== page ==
Published on Cyrano.org, by Maryscott O’Connor, June 19, 2008.
… “The best test of truth is the power of the thought to get itself accepted in the competition of the market,” Justice Holmes wrote.
And therein lies the proof that, while it may take an agonisingly long time, American society eventually places its own social strictures against hate speech. Not so long ago, most of this country thought nothing of referring to African Americans as “niggers.” Politicians used the word in their respective houses, employers used it while interviewing blacks for jobs… Such behaviour today is not only frowned upon — it results in the wholesale societal shunning of its perpetrators. The word hasn’t disappeared; far more people use it as an epithet than polite society would like to know. But the fact remains that it has become speech that is unacceptable to most Americans — and it didn’t take a law to make it so.
So, too, should be our approach to all hate speech. We know it when we hear it or read it; and the fear of universal reprisal from one’s fellows is a far more effective bar against uttering the words of intolerance, hatred and ignorance than what would of necessity be a set of frighteningly mutable laws leaving it to whichever government happens to be in power at any given moment. The righteousness motivating the creation of such laws would not only fail to mitigate the infringement of the individual’s right to freedom of speech; it would provide the sort of loophole in our Constitution we more often than not come to abhor, like those created by similarly ill-considered precepts validated by the Supreme Court over this nation’s history (Plessy v. Ferguson, Whitney v. California, Dennis v. United States, et al.).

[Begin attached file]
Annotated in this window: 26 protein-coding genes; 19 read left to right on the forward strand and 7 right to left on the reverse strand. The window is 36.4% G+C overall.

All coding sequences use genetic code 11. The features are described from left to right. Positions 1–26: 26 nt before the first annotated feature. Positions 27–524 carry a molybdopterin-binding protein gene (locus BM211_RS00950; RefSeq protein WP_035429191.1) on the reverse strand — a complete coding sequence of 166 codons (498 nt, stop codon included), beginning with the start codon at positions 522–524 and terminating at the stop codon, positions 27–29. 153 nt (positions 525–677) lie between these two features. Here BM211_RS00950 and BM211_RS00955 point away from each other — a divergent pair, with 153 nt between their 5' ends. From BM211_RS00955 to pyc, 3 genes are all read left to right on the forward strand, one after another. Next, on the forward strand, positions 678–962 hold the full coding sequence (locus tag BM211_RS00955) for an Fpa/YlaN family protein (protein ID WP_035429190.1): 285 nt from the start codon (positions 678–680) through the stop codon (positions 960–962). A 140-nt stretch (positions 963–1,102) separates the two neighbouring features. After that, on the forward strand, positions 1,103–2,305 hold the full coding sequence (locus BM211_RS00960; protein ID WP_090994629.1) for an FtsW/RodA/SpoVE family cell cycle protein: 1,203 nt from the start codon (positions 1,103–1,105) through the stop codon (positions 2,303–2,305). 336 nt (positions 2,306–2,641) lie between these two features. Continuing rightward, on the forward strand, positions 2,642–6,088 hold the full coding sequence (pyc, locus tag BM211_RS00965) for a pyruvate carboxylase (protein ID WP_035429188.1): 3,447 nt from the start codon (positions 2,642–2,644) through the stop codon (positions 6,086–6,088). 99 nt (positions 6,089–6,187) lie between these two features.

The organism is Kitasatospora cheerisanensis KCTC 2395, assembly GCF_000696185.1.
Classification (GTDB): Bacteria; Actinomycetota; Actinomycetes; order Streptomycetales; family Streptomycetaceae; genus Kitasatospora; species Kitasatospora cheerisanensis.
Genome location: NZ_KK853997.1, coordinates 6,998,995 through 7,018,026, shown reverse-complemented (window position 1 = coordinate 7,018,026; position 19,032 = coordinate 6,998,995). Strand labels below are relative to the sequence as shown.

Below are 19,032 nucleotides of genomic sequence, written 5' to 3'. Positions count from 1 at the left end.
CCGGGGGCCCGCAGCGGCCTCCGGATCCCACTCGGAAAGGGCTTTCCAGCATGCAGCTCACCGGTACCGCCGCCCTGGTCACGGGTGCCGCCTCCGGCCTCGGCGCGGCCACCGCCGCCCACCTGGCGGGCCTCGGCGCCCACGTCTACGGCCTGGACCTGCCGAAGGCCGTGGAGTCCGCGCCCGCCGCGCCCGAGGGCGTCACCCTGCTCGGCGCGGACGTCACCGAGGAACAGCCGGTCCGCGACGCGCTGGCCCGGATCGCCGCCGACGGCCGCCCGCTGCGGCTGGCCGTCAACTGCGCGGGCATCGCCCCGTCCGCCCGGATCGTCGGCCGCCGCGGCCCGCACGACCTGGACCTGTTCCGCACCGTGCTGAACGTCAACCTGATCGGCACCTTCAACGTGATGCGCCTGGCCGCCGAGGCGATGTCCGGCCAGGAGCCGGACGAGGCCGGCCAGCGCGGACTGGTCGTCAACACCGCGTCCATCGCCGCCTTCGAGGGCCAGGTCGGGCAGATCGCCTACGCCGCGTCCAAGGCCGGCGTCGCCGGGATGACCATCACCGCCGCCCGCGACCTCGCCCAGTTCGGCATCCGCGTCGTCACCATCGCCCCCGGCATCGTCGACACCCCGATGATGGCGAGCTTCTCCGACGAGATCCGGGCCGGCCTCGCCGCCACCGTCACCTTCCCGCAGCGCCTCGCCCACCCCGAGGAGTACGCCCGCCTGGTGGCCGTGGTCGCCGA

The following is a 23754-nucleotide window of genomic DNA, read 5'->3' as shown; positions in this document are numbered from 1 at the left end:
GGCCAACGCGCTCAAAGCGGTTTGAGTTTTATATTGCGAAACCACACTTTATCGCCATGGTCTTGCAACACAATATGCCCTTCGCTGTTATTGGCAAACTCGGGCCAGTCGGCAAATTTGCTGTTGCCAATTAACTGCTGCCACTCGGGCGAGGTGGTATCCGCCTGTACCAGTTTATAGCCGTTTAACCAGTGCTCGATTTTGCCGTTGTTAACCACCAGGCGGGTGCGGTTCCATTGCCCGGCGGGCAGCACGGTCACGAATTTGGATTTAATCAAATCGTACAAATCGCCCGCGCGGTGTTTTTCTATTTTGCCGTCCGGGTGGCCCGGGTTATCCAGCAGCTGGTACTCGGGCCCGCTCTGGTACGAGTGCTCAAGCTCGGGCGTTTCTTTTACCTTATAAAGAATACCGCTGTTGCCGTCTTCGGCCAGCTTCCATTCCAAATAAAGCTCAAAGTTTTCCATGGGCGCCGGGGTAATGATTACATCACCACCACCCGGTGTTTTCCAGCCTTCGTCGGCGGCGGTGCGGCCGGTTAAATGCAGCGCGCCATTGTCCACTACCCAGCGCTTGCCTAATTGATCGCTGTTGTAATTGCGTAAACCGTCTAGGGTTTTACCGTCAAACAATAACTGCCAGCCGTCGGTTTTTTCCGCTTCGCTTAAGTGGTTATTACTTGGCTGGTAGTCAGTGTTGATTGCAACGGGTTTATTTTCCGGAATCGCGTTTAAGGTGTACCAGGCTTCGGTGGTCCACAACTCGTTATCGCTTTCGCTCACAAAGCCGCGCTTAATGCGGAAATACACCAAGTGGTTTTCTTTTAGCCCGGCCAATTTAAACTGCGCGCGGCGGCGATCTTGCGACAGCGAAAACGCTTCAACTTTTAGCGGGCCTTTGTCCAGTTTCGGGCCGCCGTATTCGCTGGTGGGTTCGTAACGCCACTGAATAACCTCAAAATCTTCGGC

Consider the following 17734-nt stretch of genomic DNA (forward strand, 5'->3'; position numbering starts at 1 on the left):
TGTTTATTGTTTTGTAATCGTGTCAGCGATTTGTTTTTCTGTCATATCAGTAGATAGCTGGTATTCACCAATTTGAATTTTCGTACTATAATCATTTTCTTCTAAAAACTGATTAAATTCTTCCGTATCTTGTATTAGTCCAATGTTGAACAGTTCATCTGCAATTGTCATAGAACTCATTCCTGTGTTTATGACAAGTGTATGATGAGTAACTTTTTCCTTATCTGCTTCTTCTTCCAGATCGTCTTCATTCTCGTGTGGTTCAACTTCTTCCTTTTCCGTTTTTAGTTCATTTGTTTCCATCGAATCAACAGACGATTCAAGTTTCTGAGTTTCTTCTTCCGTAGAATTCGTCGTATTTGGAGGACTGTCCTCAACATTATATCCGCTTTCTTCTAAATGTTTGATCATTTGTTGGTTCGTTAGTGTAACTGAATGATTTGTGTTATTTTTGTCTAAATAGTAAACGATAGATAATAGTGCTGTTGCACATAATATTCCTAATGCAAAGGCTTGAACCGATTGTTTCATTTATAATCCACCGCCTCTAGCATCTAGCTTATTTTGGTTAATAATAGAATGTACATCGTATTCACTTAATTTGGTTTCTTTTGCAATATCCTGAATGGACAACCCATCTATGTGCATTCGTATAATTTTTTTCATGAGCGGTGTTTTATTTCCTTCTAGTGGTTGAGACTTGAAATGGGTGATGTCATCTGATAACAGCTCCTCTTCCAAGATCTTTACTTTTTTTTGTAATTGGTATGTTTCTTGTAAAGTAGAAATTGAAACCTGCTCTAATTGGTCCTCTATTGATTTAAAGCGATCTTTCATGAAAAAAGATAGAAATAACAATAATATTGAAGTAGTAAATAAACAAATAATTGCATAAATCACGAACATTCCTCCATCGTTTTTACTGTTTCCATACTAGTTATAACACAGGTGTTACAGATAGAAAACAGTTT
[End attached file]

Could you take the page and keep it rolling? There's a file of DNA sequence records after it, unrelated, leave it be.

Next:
“I think that we should be eternally vigilant,” [Holmes] added, “against attempts to check the expression of opinions that we loathe and believe to be fraught with death.”
In his dissent against the majority verdict in Dennis v. United States. Justice Hugo Black wrote,
So long as this Court exercises the power of judicial review of legislation, I cannot agree that the First Amendment permits us to sustain laws suppressing freedom of speech and press on the basis of Congress’ or our own notions of mere “reasonableness.” Such a doctrine waters down the First Amendment so that it amounts to little more than an admonition to Congress. The Amendment as so construed is not likely to protect any but those “safe” or orthodox views which rarely need its protection….
There is hope, however, that in calmer times, when present pressures, passions and fears subside, this or some later Court will restore the First Amendment liberties to the high preferred place where they belong in a free society … (full long text).
(Maryscott O’Connor, a senior contributing editor at Cyrano’s Journal Online, is the founder and editor in chief of a fraternal blog, Myleftwing.com, http://www.myleftwing.com/
noted for its brave topicality. Myleftwing.com is in many ways emblematic of the future direction of citizens’ media).